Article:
Baggy here: I like the mats, they are soft and squishy. Good for a scratching too, but don’t tell Kathy.

More helping paws and T-Pins


T-Pins.
Pins that are shaped like a capital T, made of nickel plated steel. The pins hold your garment in place on the mats. These can be purchased at retailers like Jo-Ann’s, Michaels, Target, and even office supply retailers like Office Depot and Staples.

Fabric wash


Fabric Wash:
Some fibers, even after knitting, still feel a little rough. Washing the fabric usually will soften the garment. You do not use the washing machine for these laundry washes. SOAK, EUCALAN, UNICORN FIBER WASH, are a few good soaps. Use a capful in kitchen sink, let the shawl sit for 15 minutes, and ring out excess water from garment. No rinsing needed.

Enjoying blocking pads, ignoring T-Pins

As shown in the picture, this shawlette is being wet blocked with T pins and blocking mats.  

Cat not included.

Baggy here again: As you can see, I am a very efficient worker. I am keep the shawl in place with my body, and relax. Sometimes I even make the extra effort to move a pin when it gets in my way.

Acrylic yarns will block if steam is used instead of water. Using your steam iron, set the temp on high and with the shawl pinned, hold the iron close to the shawl, not touching it. Press the steam button to apply steam to shawl.

Blocking Cotton Shawl

 

You can block any type of natural fiber for any type of garment. Animal fibers, like wool, alpaca, yak will wet block nicely. Even cotton yarn will block. This pink, green and white shawl took almost 3 days to block since cotton is a heavier weighted yarn. As you work, remember to get the knitting into the desired shape without stretching it out or damaging the fibers.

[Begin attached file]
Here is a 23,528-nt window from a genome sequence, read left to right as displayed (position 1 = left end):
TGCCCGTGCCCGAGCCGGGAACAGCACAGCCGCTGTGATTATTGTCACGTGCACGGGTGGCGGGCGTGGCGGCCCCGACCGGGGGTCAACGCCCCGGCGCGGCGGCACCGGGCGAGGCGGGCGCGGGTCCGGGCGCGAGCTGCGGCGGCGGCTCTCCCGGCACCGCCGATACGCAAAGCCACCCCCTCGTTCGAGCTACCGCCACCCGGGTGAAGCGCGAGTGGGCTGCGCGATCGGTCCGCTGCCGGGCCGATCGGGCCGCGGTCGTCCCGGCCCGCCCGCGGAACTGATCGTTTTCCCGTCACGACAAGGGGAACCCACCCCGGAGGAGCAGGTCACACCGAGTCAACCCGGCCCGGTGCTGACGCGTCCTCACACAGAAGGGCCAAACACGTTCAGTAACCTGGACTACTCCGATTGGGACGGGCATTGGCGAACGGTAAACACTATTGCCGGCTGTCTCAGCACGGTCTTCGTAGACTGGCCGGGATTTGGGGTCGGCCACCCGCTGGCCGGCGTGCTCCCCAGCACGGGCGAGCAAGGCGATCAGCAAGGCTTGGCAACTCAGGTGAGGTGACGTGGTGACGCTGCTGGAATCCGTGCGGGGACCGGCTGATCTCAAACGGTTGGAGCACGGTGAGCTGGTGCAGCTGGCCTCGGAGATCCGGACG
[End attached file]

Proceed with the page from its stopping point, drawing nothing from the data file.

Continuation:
With so many yarns out there, why not take some time to block that garment?

Blocking pads are comfy


Baggy here: Some might be asking, what is blocking? It is a technique for stretching, easing, and redistributing stitches in a finished piece of hand knitting. Blocking creates an even fabric, making it easy to work with and nice to wear. And you thought all I did was lay around!

CAKE

Caron Cakes Cherry Chip Review

Cherry Chip “Cake”

Now that I have to take the time to rest my hands, I will be reviewing more products.  Next up is Caron Cakes Yarn. I chose Cherry Chip, a nice color combination of various shades of pinks.

Caron Cakes is quite generous in their “cake:” 7.1oz/200g, 383 yards of 80% Acrylic, 20% wool yarn. Recommended size crochet hook US H, 5mm or US 8 knitting needle. It is only available at Michael’s Art Supplies, Crafts and Framing Store. And, can also be purchased at Michaels online.

It’s a soft acrylic yarn, you barely feel the wool in it. To test out the yarn, I am crocheting the Desert Winds Scarf , a free triangle scarf pattern courtesy of makeanddocrew.com. It’s a quick pattern that uses H hook and double crochet throughout the pattern. The scarf is crochet sideways, with increases on both ends, get to half way point then decreases.